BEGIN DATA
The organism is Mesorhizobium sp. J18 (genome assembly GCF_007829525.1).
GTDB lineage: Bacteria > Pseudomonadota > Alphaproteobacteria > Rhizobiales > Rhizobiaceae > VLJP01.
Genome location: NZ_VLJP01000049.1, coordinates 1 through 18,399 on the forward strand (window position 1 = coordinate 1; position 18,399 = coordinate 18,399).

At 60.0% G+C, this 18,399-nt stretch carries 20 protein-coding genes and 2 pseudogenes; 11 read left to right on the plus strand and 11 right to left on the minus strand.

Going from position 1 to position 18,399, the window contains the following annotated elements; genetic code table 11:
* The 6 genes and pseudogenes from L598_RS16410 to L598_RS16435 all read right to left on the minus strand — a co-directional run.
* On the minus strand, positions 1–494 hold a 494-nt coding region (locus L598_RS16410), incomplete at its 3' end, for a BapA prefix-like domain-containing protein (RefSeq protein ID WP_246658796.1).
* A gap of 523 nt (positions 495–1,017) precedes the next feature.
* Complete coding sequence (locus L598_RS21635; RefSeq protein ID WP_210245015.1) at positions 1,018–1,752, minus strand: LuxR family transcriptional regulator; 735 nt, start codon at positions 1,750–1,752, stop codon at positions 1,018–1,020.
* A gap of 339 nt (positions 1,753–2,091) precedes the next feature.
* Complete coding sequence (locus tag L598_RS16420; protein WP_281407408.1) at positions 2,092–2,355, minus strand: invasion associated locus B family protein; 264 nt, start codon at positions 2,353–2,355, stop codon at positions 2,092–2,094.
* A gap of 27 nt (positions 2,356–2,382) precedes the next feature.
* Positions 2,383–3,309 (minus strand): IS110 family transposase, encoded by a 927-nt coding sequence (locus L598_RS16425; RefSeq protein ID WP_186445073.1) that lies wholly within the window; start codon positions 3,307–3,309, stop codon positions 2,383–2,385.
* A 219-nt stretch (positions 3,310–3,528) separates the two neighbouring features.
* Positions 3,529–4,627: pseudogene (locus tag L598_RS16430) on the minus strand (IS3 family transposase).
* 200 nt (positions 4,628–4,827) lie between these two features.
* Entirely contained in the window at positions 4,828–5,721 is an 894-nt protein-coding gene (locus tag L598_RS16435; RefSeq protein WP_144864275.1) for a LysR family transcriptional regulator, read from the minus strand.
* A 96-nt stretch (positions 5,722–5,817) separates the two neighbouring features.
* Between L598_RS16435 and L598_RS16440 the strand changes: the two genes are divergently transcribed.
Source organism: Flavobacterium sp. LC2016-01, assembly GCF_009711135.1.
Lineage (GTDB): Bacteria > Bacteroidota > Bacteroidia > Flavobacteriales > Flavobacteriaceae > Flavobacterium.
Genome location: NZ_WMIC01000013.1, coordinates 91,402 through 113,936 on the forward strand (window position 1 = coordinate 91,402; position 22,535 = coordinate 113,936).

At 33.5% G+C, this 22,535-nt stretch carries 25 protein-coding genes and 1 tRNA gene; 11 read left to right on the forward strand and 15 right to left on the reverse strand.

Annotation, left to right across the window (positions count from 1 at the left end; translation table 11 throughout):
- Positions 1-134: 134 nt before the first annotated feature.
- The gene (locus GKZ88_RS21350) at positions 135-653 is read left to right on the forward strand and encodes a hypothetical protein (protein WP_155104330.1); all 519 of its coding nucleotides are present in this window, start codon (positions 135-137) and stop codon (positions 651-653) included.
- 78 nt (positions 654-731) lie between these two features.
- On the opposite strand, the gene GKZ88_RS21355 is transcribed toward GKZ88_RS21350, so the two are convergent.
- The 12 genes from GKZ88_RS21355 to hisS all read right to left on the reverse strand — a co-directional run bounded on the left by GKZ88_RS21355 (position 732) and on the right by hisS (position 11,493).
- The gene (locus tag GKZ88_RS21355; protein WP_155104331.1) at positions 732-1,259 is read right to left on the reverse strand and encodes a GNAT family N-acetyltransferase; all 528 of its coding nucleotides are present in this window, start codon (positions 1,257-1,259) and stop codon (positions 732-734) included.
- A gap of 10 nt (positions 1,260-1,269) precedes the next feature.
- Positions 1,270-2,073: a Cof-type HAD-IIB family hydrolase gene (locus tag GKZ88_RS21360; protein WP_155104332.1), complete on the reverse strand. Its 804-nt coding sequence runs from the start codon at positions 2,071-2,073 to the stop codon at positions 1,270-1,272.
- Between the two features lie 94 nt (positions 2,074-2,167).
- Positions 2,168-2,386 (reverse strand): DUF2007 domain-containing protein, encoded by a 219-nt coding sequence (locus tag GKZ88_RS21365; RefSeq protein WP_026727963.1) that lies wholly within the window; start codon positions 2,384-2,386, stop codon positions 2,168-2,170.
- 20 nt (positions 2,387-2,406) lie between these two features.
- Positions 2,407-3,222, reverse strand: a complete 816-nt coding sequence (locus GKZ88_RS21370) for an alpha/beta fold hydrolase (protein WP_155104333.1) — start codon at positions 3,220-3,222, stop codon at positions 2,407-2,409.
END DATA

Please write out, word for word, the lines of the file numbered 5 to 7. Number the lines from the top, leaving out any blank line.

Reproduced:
Going from position 1 to position 18,399, the window contains the following annotated elements; genetic code table 11:
* The 6 genes and pseudogenes from L598_RS16410 to L598_RS16435 all read right to left on the minus strand — a co-directional run.
* On the minus strand, positions 1–494 hold a 494-nt coding region (locus L598_RS16410), incomplete at its 3' end, for a BapA prefix-like domain-containing protein (RefSeq protein ID WP_246658796.1).